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Milgram Goes Modern: The Milgram Experiments Revisited

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Slightly more than fifty years ago, in August 1961 to be precise, a social psychologist named Stanley Milgram carried out an experiment that was to change our understanding of the human propensity for evil for ever. Now I am a non religious person and I do not use words like “evil” casually. What I am talking about is the kind of evil inflicted by the likes of Adolf Hitler, “Uncle” Joe Stalin, Mao Tse Tung, Pol Pot, Idi Amin and so many other leaders of nations on their own people and by so many leaders of religious cults from the notorious kool aid man to the con artists who prey on the vulnerable in society. None of these were trying to repeat the Milgram experiment, they were all very different and were applying their warped solutions to diverse situations none thought of themselves as evil but all had one thing in common: to do what they did they needed willing followers. One of the things that annoys me about modern society and the noisy and illiberal “liberals” who wield far more influence than the number of people they represent entitles them too is the way that when a government scam, a scientific fraud of a rip off by bankers and financiers is being talked about, these people, these lovers of

democracy and free speech as they like to style themselves, will try to suppress intelligent debate by yelling “Conspiracy Theory” in the way that ignorant, superstitious medieval peasants would yell “witch” at anybody whose behaviour made them fearful. These gullible people believe that the government is their friend, scientists are so clever we dare not question them. Such sheep like behaviour, such emotional neediness that can only be assuaged by the secure, warm feeling of being one of the great anonymous mass has been misrepresented as “The wisdom of the crowd.” Why do you think the west has made the enormous error of making our businesses and government functions dependent on one software package (Don’t call Windows an operating system, it isn’t) that has always been, in commercial terms “Not fit for purpose”? And why have we used that package as a platform to build a communications network that is likewise “not fit for purpose”, that provides no security for our personal and financial data. “What about ‘https’ sockets? you might well ask. Hogwash, the data was never insecure at that point. Enough however, this is not a technology article. The reason we have made these mistakes is The Wisdom Of Crowds or the Sheeple Factor as freethinkers know it. When I was making my reputation as a consultant who could provide solutions that worked, on time and under budget a management maxim often encountered in the Information Technology was “Nobody was ever sacked for buying from IBM.” I and most of my colleagues in our small but very successful consultancy firm would reply, “No but a lot of people should have been.” The IBM solution was seldom the best in terms of value for money or technical efficiency but it was safe. And far more people than you imagine will always choose the illusion of safety over the thrill of the adventurous course. The wisdom of crowds? The comfort of the flock or herd? Modern manifestations of the behaviour patters Milgram's experiments identified make his work seem scarier now than it must have to people reading of it 50 years ago. Selected participants were invited were invited to a laboratory at Yale University supposedly to be part of a study looking at the effects of punishment on memory.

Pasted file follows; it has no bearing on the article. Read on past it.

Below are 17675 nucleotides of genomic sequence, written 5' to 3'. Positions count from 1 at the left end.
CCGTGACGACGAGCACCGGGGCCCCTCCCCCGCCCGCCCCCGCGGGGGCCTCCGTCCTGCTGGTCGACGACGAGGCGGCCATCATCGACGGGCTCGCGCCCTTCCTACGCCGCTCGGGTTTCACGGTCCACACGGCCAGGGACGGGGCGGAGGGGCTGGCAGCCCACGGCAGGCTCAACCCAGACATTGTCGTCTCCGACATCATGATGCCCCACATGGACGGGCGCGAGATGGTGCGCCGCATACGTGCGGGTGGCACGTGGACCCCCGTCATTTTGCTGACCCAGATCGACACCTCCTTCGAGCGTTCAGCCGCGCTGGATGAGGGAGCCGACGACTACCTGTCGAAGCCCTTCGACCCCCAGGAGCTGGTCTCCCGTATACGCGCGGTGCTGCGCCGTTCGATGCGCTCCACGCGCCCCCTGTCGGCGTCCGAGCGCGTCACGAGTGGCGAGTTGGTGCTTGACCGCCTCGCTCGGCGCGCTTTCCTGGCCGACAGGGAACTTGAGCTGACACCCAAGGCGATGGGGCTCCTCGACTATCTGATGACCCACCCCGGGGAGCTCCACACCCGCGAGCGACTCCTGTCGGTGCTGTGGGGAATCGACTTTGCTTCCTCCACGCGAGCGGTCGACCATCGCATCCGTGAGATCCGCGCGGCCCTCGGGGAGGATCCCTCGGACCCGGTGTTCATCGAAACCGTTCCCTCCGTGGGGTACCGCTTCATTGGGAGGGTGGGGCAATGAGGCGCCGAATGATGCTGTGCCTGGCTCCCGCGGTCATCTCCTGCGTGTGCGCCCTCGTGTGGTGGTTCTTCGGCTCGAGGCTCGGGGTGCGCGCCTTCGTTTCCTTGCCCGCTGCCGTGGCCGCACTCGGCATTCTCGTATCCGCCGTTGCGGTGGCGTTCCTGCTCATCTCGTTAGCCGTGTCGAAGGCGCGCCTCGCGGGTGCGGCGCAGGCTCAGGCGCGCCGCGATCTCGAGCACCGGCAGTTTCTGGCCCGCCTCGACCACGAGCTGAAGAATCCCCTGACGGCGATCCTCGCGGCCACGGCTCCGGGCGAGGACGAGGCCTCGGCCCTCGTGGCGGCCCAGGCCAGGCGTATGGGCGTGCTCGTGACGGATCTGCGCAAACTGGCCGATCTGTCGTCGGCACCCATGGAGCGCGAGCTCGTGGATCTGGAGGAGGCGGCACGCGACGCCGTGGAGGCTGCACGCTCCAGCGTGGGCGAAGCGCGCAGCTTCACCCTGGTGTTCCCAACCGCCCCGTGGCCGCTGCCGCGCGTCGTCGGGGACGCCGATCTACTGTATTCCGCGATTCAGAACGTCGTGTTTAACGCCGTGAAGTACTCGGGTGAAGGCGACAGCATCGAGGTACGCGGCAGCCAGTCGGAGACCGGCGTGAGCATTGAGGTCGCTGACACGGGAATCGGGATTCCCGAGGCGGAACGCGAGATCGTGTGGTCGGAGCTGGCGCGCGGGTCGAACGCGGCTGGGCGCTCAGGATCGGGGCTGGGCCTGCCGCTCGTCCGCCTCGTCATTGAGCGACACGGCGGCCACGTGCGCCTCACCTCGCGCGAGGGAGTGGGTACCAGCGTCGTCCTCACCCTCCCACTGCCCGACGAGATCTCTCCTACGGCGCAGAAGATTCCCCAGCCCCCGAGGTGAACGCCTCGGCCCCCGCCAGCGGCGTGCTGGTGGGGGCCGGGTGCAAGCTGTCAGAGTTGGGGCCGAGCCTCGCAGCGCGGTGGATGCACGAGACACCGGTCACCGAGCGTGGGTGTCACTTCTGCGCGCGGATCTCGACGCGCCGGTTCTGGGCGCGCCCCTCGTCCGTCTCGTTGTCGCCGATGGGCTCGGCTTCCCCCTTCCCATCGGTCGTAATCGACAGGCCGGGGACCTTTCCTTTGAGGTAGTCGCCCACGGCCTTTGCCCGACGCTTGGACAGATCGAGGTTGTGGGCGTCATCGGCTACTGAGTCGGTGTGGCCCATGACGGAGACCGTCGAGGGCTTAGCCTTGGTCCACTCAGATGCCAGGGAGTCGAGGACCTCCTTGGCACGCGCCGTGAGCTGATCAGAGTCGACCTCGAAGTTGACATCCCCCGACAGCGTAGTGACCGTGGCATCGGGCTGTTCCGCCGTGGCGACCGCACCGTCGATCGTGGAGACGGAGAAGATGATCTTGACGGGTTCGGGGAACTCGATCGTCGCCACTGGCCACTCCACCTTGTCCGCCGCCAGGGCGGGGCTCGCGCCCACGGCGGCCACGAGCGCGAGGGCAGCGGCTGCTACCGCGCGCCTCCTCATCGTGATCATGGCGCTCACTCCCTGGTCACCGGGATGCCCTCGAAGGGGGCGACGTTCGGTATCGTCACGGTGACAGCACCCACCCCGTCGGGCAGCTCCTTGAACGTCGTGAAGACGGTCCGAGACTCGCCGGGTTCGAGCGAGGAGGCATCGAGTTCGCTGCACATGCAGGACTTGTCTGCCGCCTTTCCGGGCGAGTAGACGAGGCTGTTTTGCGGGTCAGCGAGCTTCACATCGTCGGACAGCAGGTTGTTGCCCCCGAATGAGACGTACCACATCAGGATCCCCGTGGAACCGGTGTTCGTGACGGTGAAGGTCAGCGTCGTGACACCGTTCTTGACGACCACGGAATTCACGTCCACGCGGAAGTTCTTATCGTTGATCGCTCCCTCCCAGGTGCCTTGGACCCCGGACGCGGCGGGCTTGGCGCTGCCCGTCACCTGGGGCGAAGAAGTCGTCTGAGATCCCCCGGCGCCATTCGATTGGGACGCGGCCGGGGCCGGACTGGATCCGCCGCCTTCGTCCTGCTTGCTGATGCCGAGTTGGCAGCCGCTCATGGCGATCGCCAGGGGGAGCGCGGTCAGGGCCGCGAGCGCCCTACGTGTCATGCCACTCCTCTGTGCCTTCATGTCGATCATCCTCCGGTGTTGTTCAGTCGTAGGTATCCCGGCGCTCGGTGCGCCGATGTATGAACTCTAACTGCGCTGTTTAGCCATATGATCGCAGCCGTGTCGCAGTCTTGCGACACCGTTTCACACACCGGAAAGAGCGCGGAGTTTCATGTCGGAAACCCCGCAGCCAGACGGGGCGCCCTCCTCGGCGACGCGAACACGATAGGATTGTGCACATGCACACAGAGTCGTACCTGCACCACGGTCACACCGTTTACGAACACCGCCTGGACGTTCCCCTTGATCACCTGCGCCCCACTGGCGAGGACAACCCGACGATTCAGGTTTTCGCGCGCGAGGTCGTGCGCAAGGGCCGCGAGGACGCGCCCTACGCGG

Those who were required to assume the role of the “teacher” were then told they would have to administer an electric shock to a “learner” every time that person made a mistake. The shocks started at 15 volts but increased in 15-volt increments every time an error was made, going right up to 450 volts – enough to kill someone according to the documentation. Actually it’s amps that kill not volts but Milgram was a social scientist so we should excuse him for not knowing.

A laboratory at Yale University

In reality the experiment was a hoax, the learner was an actor, and the electric shocks weren’t real. What Milgram had really intended to investigate was how willing ordinary people were to follow instructions. Would they stop at 150 volts, the point at which the learner started to show signs of distress and demanded to be let out because his heart was starting to bother him. Would they go to 300 volts the point they had been told serious injury would occur and at which where the learner let out an agonised scream and then stopped answering? Would they go all the way to the Max and administer a shock they believed was strong enough to kill. How far would they go? Members of Milgram’s team suggested people would go no further than about 100 volts – certainly not far enough to cause real harm, the (fake) distress their victim showed would cause instincts like compassion to kick in. The collective opinion was that only a 1% would go push it all the way up to 450 volts. Surely they reasoned, only a sadist or psychopath, somebody who gained as visceral pleasure from hurting others or one totally detached from the feelings of fellow creatures would go far